Main Article Content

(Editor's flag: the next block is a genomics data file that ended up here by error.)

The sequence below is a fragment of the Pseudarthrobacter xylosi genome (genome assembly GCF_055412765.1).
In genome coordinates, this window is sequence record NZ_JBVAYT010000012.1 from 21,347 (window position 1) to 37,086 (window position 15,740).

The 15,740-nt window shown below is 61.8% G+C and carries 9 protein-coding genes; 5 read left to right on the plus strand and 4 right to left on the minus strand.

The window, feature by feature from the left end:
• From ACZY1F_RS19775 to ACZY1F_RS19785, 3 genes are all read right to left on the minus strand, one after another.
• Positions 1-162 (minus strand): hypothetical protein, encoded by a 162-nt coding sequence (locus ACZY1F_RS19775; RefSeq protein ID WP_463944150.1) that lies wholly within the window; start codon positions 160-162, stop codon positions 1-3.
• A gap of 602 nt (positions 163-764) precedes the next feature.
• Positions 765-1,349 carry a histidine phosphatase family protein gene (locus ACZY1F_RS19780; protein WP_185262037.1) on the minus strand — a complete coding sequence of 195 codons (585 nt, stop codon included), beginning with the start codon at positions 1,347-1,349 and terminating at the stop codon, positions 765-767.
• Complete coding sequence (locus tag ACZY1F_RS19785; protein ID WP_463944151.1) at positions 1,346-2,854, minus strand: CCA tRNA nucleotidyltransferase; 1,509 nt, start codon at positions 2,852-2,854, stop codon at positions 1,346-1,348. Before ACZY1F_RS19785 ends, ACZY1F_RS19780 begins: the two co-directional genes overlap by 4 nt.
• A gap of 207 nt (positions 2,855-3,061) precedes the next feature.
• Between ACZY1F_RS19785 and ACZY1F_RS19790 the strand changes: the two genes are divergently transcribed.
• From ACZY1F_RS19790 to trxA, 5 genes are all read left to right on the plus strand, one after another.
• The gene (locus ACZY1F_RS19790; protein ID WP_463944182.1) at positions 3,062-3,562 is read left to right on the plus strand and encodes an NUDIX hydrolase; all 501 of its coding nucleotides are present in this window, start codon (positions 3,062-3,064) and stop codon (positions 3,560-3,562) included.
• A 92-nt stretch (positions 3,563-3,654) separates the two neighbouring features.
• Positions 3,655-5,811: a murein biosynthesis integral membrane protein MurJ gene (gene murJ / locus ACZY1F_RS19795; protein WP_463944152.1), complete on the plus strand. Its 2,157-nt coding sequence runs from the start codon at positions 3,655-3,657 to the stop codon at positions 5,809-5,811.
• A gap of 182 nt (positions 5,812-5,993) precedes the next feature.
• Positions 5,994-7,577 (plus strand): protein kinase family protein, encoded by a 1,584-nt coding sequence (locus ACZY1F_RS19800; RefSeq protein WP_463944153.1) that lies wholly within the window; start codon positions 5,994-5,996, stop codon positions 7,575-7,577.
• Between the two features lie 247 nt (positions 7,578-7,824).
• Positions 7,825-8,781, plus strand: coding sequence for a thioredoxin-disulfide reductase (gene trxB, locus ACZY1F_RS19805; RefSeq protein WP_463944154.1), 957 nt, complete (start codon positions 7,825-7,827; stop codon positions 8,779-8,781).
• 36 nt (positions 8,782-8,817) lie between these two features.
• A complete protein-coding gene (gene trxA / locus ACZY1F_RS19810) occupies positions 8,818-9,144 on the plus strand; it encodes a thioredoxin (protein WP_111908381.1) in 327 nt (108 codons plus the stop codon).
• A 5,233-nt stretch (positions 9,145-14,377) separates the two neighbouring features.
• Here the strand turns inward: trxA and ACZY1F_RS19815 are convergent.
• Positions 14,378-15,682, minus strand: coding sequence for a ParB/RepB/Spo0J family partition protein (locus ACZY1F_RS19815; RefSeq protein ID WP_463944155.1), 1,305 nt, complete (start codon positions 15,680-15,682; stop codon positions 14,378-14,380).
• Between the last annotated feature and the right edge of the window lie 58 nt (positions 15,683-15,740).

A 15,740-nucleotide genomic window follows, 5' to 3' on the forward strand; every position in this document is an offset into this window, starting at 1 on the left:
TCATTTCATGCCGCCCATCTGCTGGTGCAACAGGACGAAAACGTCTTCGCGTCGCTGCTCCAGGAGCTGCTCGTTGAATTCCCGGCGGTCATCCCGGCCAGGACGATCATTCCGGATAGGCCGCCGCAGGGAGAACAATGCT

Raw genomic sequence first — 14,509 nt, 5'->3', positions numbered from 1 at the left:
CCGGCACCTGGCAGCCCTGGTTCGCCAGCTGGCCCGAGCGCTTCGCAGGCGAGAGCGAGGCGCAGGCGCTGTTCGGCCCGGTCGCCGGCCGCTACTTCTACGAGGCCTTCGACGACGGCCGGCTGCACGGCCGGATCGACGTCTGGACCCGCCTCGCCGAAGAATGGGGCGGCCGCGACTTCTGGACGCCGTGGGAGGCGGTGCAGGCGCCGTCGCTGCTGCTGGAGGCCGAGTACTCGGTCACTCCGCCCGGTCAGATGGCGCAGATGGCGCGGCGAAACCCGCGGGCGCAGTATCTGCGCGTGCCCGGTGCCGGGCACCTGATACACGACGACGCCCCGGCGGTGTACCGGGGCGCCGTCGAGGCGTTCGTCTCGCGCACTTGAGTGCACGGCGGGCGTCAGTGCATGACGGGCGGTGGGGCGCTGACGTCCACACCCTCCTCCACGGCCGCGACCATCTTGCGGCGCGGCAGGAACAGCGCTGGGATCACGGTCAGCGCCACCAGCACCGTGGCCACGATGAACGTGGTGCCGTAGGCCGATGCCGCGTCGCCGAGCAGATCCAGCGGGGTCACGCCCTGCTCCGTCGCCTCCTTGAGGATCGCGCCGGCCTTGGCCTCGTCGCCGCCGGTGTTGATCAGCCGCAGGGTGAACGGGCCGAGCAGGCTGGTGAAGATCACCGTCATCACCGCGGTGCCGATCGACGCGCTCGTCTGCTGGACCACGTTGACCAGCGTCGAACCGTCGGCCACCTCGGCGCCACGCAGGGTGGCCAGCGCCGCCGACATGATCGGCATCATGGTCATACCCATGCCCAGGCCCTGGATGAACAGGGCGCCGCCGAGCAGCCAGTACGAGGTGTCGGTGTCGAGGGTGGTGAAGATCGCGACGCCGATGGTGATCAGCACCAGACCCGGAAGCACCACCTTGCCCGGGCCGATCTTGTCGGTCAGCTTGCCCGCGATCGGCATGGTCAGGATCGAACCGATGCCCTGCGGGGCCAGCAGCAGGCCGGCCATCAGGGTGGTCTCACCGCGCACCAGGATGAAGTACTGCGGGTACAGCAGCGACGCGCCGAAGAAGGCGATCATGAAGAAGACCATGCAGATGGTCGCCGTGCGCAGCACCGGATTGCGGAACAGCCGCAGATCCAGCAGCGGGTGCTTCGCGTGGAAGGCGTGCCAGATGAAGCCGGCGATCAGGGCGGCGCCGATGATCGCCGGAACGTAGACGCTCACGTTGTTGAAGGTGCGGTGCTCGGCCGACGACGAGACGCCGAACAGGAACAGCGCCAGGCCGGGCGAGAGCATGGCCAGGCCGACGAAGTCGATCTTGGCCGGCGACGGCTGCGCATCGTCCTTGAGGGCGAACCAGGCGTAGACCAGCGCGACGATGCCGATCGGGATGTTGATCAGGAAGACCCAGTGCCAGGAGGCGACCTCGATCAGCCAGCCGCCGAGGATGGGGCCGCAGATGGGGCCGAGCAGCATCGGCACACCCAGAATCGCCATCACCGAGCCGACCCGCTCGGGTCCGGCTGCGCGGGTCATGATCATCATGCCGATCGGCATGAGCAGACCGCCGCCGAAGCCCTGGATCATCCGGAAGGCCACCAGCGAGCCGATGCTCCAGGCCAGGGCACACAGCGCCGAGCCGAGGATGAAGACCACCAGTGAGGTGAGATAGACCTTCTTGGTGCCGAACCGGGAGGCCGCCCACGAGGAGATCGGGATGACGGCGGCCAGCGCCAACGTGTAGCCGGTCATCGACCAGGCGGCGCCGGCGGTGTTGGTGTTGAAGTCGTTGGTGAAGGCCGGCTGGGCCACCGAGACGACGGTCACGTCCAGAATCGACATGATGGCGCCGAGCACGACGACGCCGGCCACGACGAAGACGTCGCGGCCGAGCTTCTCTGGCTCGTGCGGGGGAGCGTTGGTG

The kidney is one of the most energy-demanding organs in the human body, and the maintenance of mitochondrial homeostasis is central to kidney function. Mitochondria dysfunction plays a pivotal role in the pathogenesis of acute kidney injury (AKI), including enhanced mitochondrial oxidative stress, decreased ATP production, and impaired activation of downstream processes such as the immune response, apoptosis and necrosis. There is increasing interest in mitochondria as a therapeutic target for different causes of AKI. Accumulating evidence demonstrate that sex-specific differences contribute to differential injury response in patients with AKI. Recently, it has been shown that there are important sex-related differences in intrinsic mitochondrial respiration, and mitochondrial biogenesis and dynamics; sex hormones mediate many of these differences. By understanding the influences of sexual dimorphism or sex hormones on mitochondrial homeostasis and disease manifestations, we may be able to identify novel therapeutic targets and improve existing treatment options for AKI.
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